The most recent published accounts are for the year ending July 2011. In that year, London Met’s financial situation was very precarious indeed. The business generated just £2.909 million in cash from operating activities. The previous year it was £2.721 million, and in 2011/12 there will have been even more pressure on this figure, because London Met very significantly over-recruited home/EU students and (after paying the relevant fine) had to teach those students effectively for free. If you subtract the £22.578 million of overseas fee income from this figure, you would have had a business spending nearly £20 million more cash in the year than it was earning. You go bust when you run out of cash.

I don’t want to understate how bad this cash position is. The equivalent figure to that £2.909 in my own institution (also an unpretentious London new university of much the same size) was ten times as much – £26.495 million. However London Metropolitan’s balance sheet on 31 July 2011 showed £4.5 million in cash and another £35.5 million in ‘current asset investments’ (i.e. investments which will take more than 24 hours but less than a year to turn back into cash). On 18 August 2011 (i.e. after the balance sheet date) they gained a further £18.3 million from selling property on Tower Hill. So that is in all nearly £60 million of cash or almost-cash. That is nothing very special: my own institution held £62.605 million in cash at bank or in hand (as the accountants say) on 31 July 2011, without having to sell off our assets. But simple arithmetic shows you that it will take three years to run out of cash if you have £60 million of the stuff, and lose it at £20 million per year. Plenty of time, then, for yet another round of severance and course cuts to take effect.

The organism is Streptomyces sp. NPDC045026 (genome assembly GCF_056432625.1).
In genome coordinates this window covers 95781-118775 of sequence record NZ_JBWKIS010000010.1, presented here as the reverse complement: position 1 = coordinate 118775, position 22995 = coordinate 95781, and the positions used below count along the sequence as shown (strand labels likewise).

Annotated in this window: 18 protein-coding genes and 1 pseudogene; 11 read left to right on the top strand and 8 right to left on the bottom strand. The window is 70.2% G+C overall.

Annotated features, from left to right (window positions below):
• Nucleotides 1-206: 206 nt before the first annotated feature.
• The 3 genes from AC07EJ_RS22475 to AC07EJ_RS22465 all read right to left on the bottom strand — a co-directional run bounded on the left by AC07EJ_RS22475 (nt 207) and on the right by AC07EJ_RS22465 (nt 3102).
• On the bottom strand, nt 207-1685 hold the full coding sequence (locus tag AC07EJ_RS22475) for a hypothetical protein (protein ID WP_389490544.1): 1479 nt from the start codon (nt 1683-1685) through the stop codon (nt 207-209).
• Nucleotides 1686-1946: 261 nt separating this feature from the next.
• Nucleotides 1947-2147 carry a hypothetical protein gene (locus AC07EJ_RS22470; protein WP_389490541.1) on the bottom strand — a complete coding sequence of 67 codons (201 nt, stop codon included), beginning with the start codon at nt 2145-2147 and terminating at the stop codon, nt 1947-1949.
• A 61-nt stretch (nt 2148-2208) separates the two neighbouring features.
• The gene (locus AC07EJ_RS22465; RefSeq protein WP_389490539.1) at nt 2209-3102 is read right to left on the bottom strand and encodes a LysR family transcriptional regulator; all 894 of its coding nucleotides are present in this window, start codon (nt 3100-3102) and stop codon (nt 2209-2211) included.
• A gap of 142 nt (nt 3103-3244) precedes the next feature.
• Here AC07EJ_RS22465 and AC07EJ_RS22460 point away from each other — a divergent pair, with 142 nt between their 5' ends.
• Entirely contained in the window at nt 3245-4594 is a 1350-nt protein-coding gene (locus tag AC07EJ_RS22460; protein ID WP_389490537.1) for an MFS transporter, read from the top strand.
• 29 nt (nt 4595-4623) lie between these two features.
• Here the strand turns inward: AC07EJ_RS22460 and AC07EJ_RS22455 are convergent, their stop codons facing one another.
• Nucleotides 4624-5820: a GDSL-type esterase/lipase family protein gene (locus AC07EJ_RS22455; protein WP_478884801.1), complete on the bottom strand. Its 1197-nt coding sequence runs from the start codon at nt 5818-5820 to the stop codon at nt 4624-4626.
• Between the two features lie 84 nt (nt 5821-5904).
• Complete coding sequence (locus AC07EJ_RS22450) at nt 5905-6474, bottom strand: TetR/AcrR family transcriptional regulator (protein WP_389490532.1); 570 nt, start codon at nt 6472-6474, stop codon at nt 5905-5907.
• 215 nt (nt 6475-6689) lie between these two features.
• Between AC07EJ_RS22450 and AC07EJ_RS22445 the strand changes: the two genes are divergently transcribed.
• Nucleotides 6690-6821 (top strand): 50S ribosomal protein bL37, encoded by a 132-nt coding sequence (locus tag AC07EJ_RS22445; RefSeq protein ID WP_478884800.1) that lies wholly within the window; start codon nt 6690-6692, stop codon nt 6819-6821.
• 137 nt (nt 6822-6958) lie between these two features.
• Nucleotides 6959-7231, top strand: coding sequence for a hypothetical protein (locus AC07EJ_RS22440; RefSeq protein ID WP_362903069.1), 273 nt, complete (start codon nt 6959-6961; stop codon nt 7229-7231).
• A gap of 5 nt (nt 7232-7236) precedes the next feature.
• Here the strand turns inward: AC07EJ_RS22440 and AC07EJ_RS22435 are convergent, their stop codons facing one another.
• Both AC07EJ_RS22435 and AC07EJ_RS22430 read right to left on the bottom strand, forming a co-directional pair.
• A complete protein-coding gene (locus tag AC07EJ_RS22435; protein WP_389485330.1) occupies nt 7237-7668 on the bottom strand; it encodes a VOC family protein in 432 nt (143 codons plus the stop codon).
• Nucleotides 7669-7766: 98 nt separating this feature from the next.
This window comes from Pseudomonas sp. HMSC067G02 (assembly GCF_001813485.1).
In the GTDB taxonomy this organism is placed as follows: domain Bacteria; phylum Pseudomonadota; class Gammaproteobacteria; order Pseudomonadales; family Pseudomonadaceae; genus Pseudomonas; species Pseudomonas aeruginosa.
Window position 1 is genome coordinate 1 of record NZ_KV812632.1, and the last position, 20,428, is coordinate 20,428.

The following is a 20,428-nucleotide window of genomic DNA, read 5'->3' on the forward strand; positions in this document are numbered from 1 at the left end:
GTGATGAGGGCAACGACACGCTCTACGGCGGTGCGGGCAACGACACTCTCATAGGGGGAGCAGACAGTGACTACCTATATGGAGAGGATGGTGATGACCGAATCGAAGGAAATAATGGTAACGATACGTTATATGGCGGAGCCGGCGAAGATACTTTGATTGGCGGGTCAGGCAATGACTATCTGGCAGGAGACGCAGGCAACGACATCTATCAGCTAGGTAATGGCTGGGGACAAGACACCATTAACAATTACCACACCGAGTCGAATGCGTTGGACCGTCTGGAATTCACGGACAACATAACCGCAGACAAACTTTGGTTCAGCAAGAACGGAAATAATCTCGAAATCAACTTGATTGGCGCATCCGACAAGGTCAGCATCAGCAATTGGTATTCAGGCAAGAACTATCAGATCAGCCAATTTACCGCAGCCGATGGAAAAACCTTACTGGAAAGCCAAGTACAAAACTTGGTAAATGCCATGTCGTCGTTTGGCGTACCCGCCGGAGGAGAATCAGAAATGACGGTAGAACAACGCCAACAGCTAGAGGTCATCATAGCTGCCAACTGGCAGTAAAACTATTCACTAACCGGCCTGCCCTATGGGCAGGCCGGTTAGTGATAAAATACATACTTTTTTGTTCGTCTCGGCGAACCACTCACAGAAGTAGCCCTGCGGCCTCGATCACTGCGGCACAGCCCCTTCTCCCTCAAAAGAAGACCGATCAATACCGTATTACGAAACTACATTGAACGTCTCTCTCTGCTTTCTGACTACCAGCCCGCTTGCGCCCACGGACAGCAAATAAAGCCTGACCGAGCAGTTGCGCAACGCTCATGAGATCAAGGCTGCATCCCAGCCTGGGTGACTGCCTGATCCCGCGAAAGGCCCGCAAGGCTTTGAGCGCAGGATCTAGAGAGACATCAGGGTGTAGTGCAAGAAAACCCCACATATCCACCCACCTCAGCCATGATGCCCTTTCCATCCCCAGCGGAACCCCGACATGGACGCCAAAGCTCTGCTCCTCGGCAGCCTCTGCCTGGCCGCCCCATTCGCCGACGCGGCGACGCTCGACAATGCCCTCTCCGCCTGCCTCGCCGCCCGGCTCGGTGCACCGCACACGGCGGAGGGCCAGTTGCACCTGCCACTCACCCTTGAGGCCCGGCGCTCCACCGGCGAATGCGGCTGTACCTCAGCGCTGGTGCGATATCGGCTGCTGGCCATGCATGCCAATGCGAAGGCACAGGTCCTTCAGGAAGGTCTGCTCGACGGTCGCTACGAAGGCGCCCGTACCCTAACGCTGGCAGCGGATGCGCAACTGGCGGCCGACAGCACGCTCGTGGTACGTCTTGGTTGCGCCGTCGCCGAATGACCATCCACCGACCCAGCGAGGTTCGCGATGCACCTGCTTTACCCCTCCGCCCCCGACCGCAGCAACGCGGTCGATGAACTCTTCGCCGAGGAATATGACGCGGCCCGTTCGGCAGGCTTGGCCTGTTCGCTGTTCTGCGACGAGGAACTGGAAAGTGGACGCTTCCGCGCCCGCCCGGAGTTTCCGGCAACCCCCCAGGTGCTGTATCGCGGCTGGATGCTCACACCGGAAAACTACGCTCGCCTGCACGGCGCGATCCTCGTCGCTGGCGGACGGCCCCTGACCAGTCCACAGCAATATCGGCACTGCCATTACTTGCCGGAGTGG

The other reason to expect that London Met may survive is to consider the alternatives. If a publically-funded university such as London Metropolitan, becomes insolvent then it is likely that the Government will be liable. The NAO put this in measured tones:
There is uncertainty about whether, in law, the taxpayer might be liable for the liabilities of an institution should it become insolvent.
If you ask HEFCE executives for their view on this question they change the subject.

We can be sure, then, that London Met will not be allowed to become insolvent. 

There are really only two alternatives to insolvency, and both are hallowed by tradition: provide grant funding to London Met to prop it up, or provide grant funding to someone else to take it over. Option two suffers from a very serious who-will-bell-the-cat problem. London Metropolitan is a large institution, with a complex structure. It is difficult to think of any single London university which could successfully absorb it, or would even be willing to try. Perhaps some kind of deal could be constructed to split the assets between a number of other institutions, but I think it would be difficult to negotiate.

Privatisation strikes me as a complete non-option. Investors willing to burn cash at the rate of £20 million a year certainly exist, but they tend to be looking for high-risk high-reward projects like Udacity, not old economy institutions like a university. There has been speculation about the development of a shared services model at London Met as a back-door route to privatisation. I think it was always dubious that any HEI would want to share services with such a partner, and much more dubious now.

So that leaves propping the institution up, and waiting for it to turn around. This has worked in the past for institutions like Middlesex and West London (Thames Valley, as was) or, on a smaller scale, for Ravensbourne. HEFCE has shown the patience in the past to support an institution for more than a decade, if need be. Moreover the HEFCE Board now has one of London Met’s Governors on it, so the oppositional relationship that developed between HEFCE and London Met’s senior team ought to be a thing of the past. This is therefore the single most likely outcome for London Met. For staff and students (Home/EU students at least), I'm afraid that means yet more of the same.